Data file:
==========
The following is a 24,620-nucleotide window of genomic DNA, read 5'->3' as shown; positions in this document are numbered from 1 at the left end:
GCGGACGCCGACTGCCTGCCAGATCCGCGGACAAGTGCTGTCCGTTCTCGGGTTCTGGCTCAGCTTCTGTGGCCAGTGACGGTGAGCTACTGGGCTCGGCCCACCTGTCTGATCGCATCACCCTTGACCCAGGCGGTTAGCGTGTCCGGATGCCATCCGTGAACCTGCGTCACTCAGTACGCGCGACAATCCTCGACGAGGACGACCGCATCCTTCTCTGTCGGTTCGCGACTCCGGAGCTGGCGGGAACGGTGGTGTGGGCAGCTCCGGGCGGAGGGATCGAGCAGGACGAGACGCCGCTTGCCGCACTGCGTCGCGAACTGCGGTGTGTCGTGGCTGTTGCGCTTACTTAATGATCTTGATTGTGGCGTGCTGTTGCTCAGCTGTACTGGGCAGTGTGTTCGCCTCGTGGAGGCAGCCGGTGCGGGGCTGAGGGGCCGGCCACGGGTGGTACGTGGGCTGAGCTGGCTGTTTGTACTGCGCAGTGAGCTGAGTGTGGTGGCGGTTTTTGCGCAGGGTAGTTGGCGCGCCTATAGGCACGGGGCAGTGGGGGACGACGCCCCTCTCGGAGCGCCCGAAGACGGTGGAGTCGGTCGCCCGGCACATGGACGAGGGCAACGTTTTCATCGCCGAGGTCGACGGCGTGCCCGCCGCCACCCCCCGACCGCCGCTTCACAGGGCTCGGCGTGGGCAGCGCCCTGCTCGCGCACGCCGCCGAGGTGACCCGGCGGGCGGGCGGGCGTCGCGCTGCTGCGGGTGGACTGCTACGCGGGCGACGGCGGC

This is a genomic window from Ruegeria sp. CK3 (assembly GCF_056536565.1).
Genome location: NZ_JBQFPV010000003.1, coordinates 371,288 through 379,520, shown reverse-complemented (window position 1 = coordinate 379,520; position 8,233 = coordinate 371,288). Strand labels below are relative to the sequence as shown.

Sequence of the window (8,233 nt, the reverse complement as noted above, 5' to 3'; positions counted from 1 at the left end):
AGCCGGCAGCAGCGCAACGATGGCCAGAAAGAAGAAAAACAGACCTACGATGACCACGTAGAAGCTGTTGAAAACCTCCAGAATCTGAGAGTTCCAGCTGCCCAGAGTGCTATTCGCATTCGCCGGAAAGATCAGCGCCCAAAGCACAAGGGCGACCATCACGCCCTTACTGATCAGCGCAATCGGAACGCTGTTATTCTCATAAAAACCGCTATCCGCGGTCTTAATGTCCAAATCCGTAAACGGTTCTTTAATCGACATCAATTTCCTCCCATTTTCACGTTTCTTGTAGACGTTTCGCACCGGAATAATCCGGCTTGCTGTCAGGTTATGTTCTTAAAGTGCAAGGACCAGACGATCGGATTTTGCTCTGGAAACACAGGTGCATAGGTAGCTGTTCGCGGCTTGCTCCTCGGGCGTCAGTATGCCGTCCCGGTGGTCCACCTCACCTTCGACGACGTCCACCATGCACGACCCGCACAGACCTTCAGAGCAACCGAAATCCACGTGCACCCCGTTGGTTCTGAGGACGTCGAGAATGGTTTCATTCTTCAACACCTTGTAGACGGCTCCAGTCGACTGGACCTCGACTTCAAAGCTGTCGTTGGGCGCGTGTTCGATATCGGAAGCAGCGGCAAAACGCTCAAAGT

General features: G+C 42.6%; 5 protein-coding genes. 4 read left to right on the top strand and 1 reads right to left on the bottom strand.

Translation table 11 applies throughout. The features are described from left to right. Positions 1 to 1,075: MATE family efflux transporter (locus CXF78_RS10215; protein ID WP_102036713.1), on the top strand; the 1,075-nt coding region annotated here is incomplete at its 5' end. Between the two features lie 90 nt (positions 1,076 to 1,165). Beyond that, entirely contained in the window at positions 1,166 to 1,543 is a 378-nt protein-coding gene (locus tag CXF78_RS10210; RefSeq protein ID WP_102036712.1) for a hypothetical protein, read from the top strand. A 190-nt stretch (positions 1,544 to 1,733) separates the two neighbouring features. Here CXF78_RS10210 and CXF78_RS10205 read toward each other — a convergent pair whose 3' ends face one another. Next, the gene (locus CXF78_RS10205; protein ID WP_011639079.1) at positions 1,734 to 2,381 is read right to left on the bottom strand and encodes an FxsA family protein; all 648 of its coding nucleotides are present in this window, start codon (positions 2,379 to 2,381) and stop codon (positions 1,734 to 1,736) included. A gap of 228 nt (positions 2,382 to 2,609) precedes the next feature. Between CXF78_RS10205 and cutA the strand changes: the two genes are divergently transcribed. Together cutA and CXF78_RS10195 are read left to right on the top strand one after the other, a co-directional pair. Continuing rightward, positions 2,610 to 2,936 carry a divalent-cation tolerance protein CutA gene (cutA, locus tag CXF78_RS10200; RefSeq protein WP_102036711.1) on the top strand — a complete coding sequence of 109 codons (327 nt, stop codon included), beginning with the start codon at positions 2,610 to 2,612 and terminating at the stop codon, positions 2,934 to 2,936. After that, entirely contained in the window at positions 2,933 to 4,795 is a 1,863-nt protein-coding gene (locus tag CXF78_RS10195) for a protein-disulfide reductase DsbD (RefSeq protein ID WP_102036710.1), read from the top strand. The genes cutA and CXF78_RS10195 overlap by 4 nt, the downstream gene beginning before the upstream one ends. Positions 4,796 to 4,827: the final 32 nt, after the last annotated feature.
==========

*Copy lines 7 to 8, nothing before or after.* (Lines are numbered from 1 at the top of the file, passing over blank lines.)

General features: G+C 42.6%; 5 protein-coding genes. 4 read left to right on the top strand and 1 reads right to left on the bottom strand.

Translation table 11 applies throughout. The features are described from left to right. Positions 1 to 1,075: MATE family efflux transporter (locus CXF78_RS10215; protein ID WP_102036713.1), on the top strand; the 1,075-nt coding region annotated here is incomplete at its 5' end. Between the two features lie 90 nt (positions 1,076 to 1,165). Beyond that, entirely contained in the window at positions 1,166 to 1,543 is a 378-nt protein-coding gene (locus tag CXF78_RS10210; RefSeq protein ID WP_102036712.1) for a hypothetical protein, read from the top strand. A 190-nt stretch (positions 1,544 to 1,733) separates the two neighbouring features. Here CXF78_RS10210 and CXF78_RS10205 read toward each other — a convergent pair whose 3' ends face one another. Next, the gene (locus CXF78_RS10205; protein ID WP_011639079.1) at positions 1,734 to 2,381 is read right to left on the bottom strand and encodes an FxsA family protein; all 648 of its coding nucleotides are present in this window, start codon (positions 2,379 to 2,381) and stop codon (positions 1,734 to 1,736) included. A gap of 228 nt (positions 2,382 to 2,609) precedes the next feature. Between CXF78_RS10205 and cutA the strand changes: the two genes are divergently transcribed. Together cutA and CXF78_RS10195 are read left to right on the top strand one after the other, a co-directional pair. Continuing rightward, positions 2,610 to 2,936 carry a divalent-cation tolerance protein CutA gene (cutA, locus tag CXF78_RS10200; RefSeq protein WP_102036711.1) on the top strand — a complete coding sequence of 109 codons (327 nt, stop codon included), beginning with the start codon at positions 2,610 to 2,612 and terminating at the stop codon, positions 2,934 to 2,936. After that, entirely contained in the window at positions 2,933 to 4,795 is a 1,863-nt protein-coding gene (locus tag CXF78_RS10195) for a protein-disulfide reductase DsbD (RefSeq protein ID WP_102036710.1), read from the top strand. The genes cutA and CXF78_RS10195 overlap by 4 nt, the downstream gene beginning before the upstream one ends. Positions 4,796 to 4,827: the final 32 nt, after the last annotated feature.